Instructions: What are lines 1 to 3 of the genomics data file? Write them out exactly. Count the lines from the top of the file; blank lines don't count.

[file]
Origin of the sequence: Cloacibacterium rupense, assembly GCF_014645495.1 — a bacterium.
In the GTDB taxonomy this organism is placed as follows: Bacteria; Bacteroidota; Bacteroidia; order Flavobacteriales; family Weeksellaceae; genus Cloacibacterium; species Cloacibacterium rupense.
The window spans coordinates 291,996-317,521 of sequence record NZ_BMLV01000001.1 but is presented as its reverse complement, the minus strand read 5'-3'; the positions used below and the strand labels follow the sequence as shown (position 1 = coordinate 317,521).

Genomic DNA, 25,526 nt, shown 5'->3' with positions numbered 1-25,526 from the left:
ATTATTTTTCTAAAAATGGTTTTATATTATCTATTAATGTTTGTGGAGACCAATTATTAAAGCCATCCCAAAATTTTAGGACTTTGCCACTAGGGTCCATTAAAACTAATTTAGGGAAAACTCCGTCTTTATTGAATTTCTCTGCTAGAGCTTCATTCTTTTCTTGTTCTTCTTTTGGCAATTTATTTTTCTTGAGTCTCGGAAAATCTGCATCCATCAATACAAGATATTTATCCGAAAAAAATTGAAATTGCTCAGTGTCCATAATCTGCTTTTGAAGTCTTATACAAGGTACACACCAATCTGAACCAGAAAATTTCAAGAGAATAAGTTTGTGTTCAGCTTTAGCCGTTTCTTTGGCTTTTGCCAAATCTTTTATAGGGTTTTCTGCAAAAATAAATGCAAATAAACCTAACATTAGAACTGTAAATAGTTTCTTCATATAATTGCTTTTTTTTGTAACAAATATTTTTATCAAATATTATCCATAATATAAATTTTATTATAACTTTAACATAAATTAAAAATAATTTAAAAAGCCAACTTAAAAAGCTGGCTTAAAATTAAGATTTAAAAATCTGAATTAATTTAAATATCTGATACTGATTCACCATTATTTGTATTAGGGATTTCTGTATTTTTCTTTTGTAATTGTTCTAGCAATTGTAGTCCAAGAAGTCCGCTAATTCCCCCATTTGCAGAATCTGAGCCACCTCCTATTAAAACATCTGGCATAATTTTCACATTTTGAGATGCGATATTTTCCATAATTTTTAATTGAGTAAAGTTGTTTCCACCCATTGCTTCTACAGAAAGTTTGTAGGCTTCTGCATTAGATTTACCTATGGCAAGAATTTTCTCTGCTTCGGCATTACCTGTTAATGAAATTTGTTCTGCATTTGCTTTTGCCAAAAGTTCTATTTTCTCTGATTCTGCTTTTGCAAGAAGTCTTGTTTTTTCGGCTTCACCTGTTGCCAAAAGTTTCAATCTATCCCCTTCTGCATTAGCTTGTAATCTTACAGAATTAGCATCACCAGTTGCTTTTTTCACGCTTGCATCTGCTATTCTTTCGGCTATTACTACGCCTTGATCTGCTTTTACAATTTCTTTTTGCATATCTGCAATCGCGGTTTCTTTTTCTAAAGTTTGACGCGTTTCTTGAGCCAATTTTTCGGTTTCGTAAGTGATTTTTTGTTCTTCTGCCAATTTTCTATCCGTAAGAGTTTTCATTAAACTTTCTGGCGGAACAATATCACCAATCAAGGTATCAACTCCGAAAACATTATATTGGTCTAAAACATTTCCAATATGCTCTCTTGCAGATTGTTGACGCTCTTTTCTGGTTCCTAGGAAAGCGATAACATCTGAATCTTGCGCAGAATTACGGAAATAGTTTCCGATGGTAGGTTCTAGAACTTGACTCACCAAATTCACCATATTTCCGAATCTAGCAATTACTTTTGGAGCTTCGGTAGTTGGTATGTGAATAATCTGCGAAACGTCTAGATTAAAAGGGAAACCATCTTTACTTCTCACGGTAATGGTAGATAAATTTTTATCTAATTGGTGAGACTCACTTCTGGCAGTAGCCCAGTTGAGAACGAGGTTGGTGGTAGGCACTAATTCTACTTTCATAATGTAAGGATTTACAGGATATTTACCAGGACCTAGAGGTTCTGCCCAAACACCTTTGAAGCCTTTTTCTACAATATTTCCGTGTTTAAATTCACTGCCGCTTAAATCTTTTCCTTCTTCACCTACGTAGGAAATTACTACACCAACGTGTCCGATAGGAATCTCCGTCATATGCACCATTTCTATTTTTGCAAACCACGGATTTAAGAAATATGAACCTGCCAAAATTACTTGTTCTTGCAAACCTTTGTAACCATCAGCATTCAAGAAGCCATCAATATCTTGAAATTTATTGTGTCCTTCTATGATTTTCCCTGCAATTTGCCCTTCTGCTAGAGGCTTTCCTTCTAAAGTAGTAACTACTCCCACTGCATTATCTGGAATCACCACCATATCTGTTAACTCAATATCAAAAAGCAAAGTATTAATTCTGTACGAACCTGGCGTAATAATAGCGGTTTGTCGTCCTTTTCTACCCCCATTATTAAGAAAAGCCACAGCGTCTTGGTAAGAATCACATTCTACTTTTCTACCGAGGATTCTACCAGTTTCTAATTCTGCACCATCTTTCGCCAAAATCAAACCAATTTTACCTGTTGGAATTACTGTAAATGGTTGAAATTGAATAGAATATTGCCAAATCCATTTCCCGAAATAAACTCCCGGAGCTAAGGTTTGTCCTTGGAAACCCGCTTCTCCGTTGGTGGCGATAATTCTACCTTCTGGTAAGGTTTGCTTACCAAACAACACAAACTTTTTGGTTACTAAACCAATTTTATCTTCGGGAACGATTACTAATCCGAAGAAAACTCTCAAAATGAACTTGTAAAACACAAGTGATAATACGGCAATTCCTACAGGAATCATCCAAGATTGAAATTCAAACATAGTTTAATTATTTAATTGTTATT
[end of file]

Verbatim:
Origin of the sequence: Cloacibacterium rupense, assembly GCF_014645495.1 — a bacterium.
In the GTDB taxonomy this organism is placed as follows: Bacteria; Bacteroidota; Bacteroidia; order Flavobacteriales; family Weeksellaceae; genus Cloacibacterium; species Cloacibacterium rupense.
The window spans coordinates 291,996-317,521 of sequence record NZ_BMLV01000001.1 but is presented as its reverse complement, the minus strand read 5'-3'; the positions used below and the strand labels follow the sequence as shown (position 1 = coordinate 317,521).